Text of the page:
Well, hot dang. I don’t know how it’s been two months since I’ve actively posted anything. Well, that’s not true, I know exactly how it’s been that long. Life, both with the horses and without, has been incredibly busy, and eventually something had to give. That something ended up being this blog. So, what to do now that I’m back? Update the header and jump right into new posts.
Here’s brief run-down of what has happened this spring.
Capital City Classic Horse Show
This show was just okay. It was our first time out for the year, and at a new venue. The show was mostly indoors, which was a little odd since the weather was uncommonly nice all weekend. Twinkle wasn’t overly fond of some of the aspects of the arena, but we pretty much made it around all our courses fairly well. Not stellar, not terrible. Overall we placed pretty low, not because she was doing badly, but more that the competition was tough and the judge seemed to prefer a different type of horse. No biggie.
Unfortunately the show ended on a low note (both literally and figuratively), as Twinkle refused the last jump of our second classic round. It was literally the last jump of the weekend. I came off and hit the jump with my lower leg pretty hard. I had quite a bruise for awhile there, and it’s still a little sensitive even a month later. Twinkle has been known to refuse jumps before and usually there’s a lot of early warning; this time, I was totally unprepared, since she took the line forward and with proper striding…then, at the moment she was supposed to take off, she just stopped (and I didn’t). Horses, am I right? So frustrating sometimes. The nice thing was that the show management let us go back in and jump the line again so that we wouldn’t have to end on that bad note, and Twinkle went right over it like it was no big deal.
Given the early start to show season, Drifter has been a lower priority than Twinkle this spring (sadly). However he has shedded out beautifully into quite a hunk, and I had a good lesson with him a couple of weeks ago. He is a beefy, tall boy, and he’s really starting to look fancy. We have a bit of a break between shows now, so I’m really looking forward to riding him more consistently during the early part of the summer.
Adjustability, or rate-ability, is the thing we all want in our horse. It’s something that we worked hard on with Twinkle after the Capital City Classic. We had two challenging rides that forced me to ride stronger and more forcefully than usual, making it clear to Twinkle that when I say “slow down” I mean it, and same for “lengthen,” or “speed up.” But it all clicked and came together just before our next show. It’s a really cool feeling when a horse is truly tuned into your aids and responds to the slightest shift in weight or squeeze from the leg. It really helped Twinkle jump more confidently without refusing or charging the jumps to clear them from sheer speed. I felt very confident going into our next show with our partnership fine-tuned after our mishap at the previous show.
Run of the Mill Horse Show
This was the show where Husky dumped me last year. So, obviously, I was coming back with a ton of determination to make it a more successful show. Twinkle and I had moved up a division to the Pre-Green Hunters and Child/Adult divisions, which are 2’6″-2’9″. We’d been jumping so confidently back home, up to 3′, so I was really excited to show at this level. The jumps were beautiful but solid-looking, and unfortunately we only got to school in one of the two rings they were running prior to the show starting.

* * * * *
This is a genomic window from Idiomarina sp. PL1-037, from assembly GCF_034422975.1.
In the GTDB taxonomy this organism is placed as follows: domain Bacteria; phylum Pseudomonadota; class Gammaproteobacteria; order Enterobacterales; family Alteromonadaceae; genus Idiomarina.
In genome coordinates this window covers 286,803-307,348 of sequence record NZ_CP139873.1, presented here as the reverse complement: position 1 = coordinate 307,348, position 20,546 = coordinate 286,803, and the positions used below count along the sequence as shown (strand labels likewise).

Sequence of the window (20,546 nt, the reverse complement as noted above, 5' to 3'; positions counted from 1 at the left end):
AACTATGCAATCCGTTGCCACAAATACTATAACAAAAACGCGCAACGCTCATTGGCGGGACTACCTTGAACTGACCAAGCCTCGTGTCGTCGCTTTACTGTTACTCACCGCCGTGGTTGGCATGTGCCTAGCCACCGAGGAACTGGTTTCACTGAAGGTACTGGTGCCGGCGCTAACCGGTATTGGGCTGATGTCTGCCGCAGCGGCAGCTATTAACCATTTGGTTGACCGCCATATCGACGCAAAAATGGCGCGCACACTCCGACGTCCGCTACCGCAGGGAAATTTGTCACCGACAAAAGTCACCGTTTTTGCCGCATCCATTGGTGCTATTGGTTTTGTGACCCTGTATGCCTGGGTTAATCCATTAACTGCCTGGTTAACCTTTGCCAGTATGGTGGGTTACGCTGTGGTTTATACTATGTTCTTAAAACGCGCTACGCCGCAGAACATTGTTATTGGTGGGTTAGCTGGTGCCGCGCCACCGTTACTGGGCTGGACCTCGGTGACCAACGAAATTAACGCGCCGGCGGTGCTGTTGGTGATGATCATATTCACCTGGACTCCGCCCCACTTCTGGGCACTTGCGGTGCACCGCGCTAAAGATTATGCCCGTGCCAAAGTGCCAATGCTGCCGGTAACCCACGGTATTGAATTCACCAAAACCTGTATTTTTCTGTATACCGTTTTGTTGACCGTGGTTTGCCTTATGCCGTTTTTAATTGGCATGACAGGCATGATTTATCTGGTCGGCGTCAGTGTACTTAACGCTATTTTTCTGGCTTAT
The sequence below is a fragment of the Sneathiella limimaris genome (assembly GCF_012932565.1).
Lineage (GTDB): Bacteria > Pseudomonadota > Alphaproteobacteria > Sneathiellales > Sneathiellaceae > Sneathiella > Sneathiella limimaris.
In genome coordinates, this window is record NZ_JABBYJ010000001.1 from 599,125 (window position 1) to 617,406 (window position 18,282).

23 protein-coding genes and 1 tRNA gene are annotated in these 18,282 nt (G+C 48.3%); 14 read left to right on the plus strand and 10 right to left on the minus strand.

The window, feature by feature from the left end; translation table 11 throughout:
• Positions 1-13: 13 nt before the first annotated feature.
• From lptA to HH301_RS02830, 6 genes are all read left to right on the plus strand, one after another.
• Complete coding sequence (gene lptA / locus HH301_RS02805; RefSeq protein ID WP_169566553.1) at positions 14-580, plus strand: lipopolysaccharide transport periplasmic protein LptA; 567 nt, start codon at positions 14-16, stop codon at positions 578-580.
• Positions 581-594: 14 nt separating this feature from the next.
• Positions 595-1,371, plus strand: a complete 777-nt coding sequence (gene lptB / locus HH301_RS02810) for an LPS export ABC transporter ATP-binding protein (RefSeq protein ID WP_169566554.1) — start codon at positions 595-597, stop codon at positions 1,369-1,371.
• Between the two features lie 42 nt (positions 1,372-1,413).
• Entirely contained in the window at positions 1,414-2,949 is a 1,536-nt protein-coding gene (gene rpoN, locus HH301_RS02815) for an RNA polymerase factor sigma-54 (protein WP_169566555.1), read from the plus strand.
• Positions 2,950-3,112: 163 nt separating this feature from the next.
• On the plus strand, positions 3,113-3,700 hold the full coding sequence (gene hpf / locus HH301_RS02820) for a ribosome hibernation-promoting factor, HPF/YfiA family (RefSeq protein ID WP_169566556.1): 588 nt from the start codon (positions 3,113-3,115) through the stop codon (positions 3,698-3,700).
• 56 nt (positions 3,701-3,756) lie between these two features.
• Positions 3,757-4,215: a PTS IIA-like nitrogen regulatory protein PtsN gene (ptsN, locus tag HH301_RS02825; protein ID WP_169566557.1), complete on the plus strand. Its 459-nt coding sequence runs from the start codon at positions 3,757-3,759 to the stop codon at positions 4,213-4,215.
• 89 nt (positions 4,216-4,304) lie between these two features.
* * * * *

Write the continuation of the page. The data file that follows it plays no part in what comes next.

In our warm-up, Twinkle refused the first fence once, then went over it. She refused the second fence twice. We were excused. I was upset and disappointed and frustrated. It’s really hard to have a horse that can go from confident and relaxed one moment, to completely shut down and refusing to work the next. But such is life with horses. Trainer Leanne and I discussed it and decided to drop down a division to the Limit classes at 2’3″.
She refused a jump in our first class. I have found that Twinkle sometimes needs a sharp reprimand, followed by a pat on the neck, and then a strong cue to go forward over the jump that she refused. Sometimes strong leg is enough, but this time she got a rap on the but with the crop, which we later dubbed the “Lecture Stick.” Over we went and finished the course with just one more tap from the crop (but no more refusals). The rest of the show went great. We placed pretty low the first day, but the second day we were toward the top of the ribbons in every class! Out of 11, we ended up with 2 thirds, 2 fourths and a fifth on that second day (and zero refusals!). I was really happy with that!
My parents were in town for both days of the show, and it was so great having
personal photographers them there. My sister, brother-in-law and nephew came out for the first day, which was really fun! It was my nephew’s first time ever seeing a horse, and my brother-in-law’s first horse show. It was really fun having a big group there to cheer us on!
So, now we know that Twinkle is the most confident showing at 2’3″ right now, even if we jump up to 3′ at home. We painted a bunch of new jumps over the weekend, so I’m looking forward to practicing over new, more solid-looking fillers and getting out into the new hunt field that will be built in a few weeks. I’m also really excited to turn my attention to Drifter for awhile! He is really growing up to be a fancy-looking guy and I think he has a lot of talent. I should also note that my awesome boyfriend came out to both shows so far this year. He is a trooper, and it’s been really fun having him around to help carry/clean/cheer. He’s pretty much the best.
It should be a fun summer! I’m happy to be back in the blogosphere, too. And now that it’s June, maybe the weather will finally stay warm…today it’s in the 50s. (Brrr and grrrr.)